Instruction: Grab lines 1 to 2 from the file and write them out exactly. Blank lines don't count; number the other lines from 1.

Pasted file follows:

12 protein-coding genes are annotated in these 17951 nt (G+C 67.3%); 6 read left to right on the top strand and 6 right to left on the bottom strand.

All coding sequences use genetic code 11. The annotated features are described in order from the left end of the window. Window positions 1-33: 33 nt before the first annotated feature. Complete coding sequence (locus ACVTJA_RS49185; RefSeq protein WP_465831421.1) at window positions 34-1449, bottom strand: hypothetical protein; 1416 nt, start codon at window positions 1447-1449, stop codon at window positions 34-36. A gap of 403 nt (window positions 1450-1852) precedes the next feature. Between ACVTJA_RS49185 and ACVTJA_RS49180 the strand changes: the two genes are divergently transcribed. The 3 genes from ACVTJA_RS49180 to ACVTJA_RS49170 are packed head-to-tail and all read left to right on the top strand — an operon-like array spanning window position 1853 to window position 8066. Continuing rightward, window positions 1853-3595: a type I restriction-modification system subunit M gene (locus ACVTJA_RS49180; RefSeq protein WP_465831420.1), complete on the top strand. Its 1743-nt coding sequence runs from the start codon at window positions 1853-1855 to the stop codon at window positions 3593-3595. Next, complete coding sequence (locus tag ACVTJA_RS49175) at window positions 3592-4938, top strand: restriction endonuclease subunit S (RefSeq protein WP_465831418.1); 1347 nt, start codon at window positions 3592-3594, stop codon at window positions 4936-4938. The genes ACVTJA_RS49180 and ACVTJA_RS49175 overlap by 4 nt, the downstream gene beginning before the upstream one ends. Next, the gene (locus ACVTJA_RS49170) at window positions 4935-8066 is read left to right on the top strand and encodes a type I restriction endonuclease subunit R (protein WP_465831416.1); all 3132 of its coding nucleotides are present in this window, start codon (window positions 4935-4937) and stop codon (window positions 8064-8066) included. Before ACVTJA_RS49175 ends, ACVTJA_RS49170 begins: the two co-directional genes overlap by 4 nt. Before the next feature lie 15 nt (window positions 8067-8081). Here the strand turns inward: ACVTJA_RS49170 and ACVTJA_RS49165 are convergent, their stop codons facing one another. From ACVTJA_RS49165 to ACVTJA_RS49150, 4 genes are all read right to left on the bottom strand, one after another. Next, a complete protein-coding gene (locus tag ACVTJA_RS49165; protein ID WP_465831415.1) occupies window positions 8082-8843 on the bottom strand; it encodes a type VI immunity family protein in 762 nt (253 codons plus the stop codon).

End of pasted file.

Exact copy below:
12 protein-coding genes are annotated in these 17951 nt (G+C 67.3%); 6 read left to right on the top strand and 6 right to left on the bottom strand.

All coding sequences use genetic code 11. The annotated features are described in order from the left end of the window. Window positions 1-33: 33 nt before the first annotated feature. Complete coding sequence (locus ACVTJA_RS49185; RefSeq protein WP_465831421.1) at window positions 34-1449, bottom strand: hypothetical protein; 1416 nt, start codon at window positions 1447-1449, stop codon at window positions 34-36. A gap of 403 nt (window positions 1450-1852) precedes the next feature. Between ACVTJA_RS49185 and ACVTJA_RS49180 the strand changes: the two genes are divergently transcribed. The 3 genes from ACVTJA_RS49180 to ACVTJA_RS49170 are packed head-to-tail and all read left to right on the top strand — an operon-like array spanning window position 1853 to window position 8066. Continuing rightward, window positions 1853-3595: a type I restriction-modification system subunit M gene (locus ACVTJA_RS49180; RefSeq protein WP_465831420.1), complete on the top strand. Its 1743-nt coding sequence runs from the start codon at window positions 1853-1855 to the stop codon at window positions 3593-3595. Next, complete coding sequence (locus tag ACVTJA_RS49175) at window positions 3592-4938, top strand: restriction endonuclease subunit S (RefSeq protein WP_465831418.1); 1347 nt, start codon at window positions 3592-3594, stop codon at window positions 4936-4938. The genes ACVTJA_RS49180 and ACVTJA_RS49175 overlap by 4 nt, the downstream gene beginning before the upstream one ends. Next, the gene (locus ACVTJA_RS49170) at window positions 4935-8066 is read left to right on the top strand and encodes a type I restriction endonuclease subunit R (protein WP_465831416.1); all 3132 of its coding nucleotides are present in this window, start codon (window positions 4935-4937) and stop codon (window positions 8064-8066) included. Before ACVTJA_RS49175 ends, ACVTJA_RS49170 begins: the two co-directional genes overlap by 4 nt. Before the next feature lie 15 nt (window positions 8067-8081). Here the strand turns inward: ACVTJA_RS49170 and ACVTJA_RS49165 are convergent, their stop codons facing one another. From ACVTJA_RS49165 to ACVTJA_RS49150, 4 genes are all read right to left on the bottom strand, one after another. Next, a complete protein-coding gene (locus tag ACVTJA_RS49165; protein ID WP_465831415.1) occupies window positions 8082-8843 on the bottom strand; it encodes a type VI immunity family protein in 762 nt (253 codons plus the stop codon).